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Due to the significant healthcare and economic burdens of the coronavirus disease 2019 (COVID-19) and the lack of effective treatment, repurposing of existing medications based on plausible mechanism of action have been used. Colchicine, an anti-inflammatory medication, has been proposed as a possible treatment option for COVID-19. Colchicine exerts its anti-inflammatory effects via inhibition of neutrophil chemotaxis, adhesion, and mobilization; suppression of superoxide production; and reduction of tumor necrosis factor (TNF)-α generation and activity.
However, since then, more observational studies were published, and the results of the Colchicine Coronavirus SARS-CoV2 Trial (COLCORONA; NCT04322682), the largest clinical trial to date investigating the use of colchicine in non-hospitalized patients with COVID-19 infection, were reported. In this report, we sought to examine the association between colchicine use and severity of COVID-19 infection in the light of the recent evidence.
We searched PubMed and MedRxiv (preprint repository) databases to look for relevant articles using ("colchicine" and "COVID-19") on January 29, 2021. We also searched the bibliographies of relevant articles. Inclusion criteria were: (1) Clinical trial, cohort studies, and case-control studies; (2) Studies included patients with confirmed COVID-19 infection who received colchicine and were compared to patients with confirmed COVID-19 infection who did not receive colchicine; (3) Desired outcomes were reported in the study. No language or time restriction were applied. The desired outcomes were all-cause mortality and mechanical ventilation. The Review Manager software (version 5.4.1, The Cochrane Collaboration) was used for all statistical analyses. Mantel–Haenszel risk ratios and 95% confidence intervals (CIs) were calculated. A random-effects modeling approach was used. Cochran's Q and I2 index were used for heterogeneity estimation. We considered an I2 index <25% to be low, an I2 index between 25% and 80% be moderate, and an I2 index >80% be high. Sensitivity analysis was done by excluding the studies that were published as preprints. Due to the low number of the included studies (<10), small-study bias was not examined as our analysis was underpowered to detect such bias.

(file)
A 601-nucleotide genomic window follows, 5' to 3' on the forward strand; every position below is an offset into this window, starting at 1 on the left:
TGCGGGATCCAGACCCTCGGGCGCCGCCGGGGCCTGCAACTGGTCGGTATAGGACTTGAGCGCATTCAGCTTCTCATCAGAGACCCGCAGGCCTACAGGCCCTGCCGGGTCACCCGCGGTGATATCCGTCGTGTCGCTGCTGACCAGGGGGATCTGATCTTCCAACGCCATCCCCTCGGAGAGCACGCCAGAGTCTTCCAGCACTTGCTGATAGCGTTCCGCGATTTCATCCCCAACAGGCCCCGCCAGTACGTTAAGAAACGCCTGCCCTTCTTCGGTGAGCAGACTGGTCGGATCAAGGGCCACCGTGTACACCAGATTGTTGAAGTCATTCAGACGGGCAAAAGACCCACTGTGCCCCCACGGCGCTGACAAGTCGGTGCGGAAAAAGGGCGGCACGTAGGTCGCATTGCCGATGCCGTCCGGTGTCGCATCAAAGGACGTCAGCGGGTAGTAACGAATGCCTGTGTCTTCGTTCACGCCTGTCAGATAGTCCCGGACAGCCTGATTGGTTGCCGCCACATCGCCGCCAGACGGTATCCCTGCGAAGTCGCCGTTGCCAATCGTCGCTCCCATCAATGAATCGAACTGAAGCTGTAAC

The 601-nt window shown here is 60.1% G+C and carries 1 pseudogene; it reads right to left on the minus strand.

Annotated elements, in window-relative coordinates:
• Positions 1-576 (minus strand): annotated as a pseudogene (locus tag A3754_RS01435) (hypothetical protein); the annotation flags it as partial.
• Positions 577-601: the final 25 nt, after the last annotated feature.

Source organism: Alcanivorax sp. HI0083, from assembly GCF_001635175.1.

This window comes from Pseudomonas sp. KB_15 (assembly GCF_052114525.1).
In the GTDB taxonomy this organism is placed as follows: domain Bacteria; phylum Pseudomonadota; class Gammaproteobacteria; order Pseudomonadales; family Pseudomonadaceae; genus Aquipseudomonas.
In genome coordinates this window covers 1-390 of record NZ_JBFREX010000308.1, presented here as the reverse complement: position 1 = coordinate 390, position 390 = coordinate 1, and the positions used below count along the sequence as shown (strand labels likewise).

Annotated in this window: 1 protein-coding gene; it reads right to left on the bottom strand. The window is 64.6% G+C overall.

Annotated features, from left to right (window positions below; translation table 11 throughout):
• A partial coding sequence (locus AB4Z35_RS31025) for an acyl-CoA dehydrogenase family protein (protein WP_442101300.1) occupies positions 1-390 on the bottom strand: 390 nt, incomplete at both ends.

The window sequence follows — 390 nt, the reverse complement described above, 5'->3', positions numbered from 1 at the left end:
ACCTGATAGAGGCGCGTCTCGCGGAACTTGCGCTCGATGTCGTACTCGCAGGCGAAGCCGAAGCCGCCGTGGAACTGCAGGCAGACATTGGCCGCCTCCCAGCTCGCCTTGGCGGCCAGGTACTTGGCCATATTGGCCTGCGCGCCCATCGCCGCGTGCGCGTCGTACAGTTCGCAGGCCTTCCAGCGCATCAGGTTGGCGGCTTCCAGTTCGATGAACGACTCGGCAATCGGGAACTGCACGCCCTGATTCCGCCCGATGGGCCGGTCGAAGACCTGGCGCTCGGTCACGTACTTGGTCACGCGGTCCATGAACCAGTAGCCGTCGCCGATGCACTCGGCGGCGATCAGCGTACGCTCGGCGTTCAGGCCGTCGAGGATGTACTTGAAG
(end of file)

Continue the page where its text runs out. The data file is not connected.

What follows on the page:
The initial databases query resulted in 132 potential studies. After careful evaluation, only 7 studies met the inclusion criteria.
Therefore, a total of 8 studies were included with a total of 5,259 patients with COVID-19 infection. About 48.3% of patients in these studies received colchicine. In the mortality analysis, 8 studies were included. Mortality among patients who received colchicine was 3.2%, whereas mortality among those who did not receive colchicine was 8.3%, with a statistically significant difference (RR 0.62; CI [0.48, 0.81]; I2 = 22%; Figure 1). In the risk of mechanical ventilation analysis, only 5 studied reported this outcome. About 2.4% of the patients who received colchicine required mechanical ventilation, whereas 6.7% of those who did not receive colchicine required mechanical ventilation. However, this difference did not reach statistical significance (RR 0.75; CI [0.45, 1.25]; I2 = 57%; Figure 2). Sensitivity analysis for both analyses yielded consistent results.
The results of the present analysis show possible mortality benefits associated with the use of colchicine in patients with COVID-19 infection. Although patients who received colchicine tended to have lower risk of mechanical ventilation, the difference between the 2 groups did not reach a statistically significant difference.
There are some limitations of our meta-analysis. First, most of the included studies were observational studies. Second, individual studies had different inclusion criteria and different follow-up periods. Third, there was moderate heterogeneity in the mechanical ventilation analysis. Larger clinical trials are needed to confirm our findings. In this context, several ongoing clinical trials may provide additional information on the safety and efficacy of colchicine in patients with COVID-19 (e.g., NCT04472611, NCT04539873, NCT04667780, and NCT04510038).
Declaration of Interests
The authors declare that they have no known competing financial interests or personal relationships that could have appeared to influence the work reported in this paper.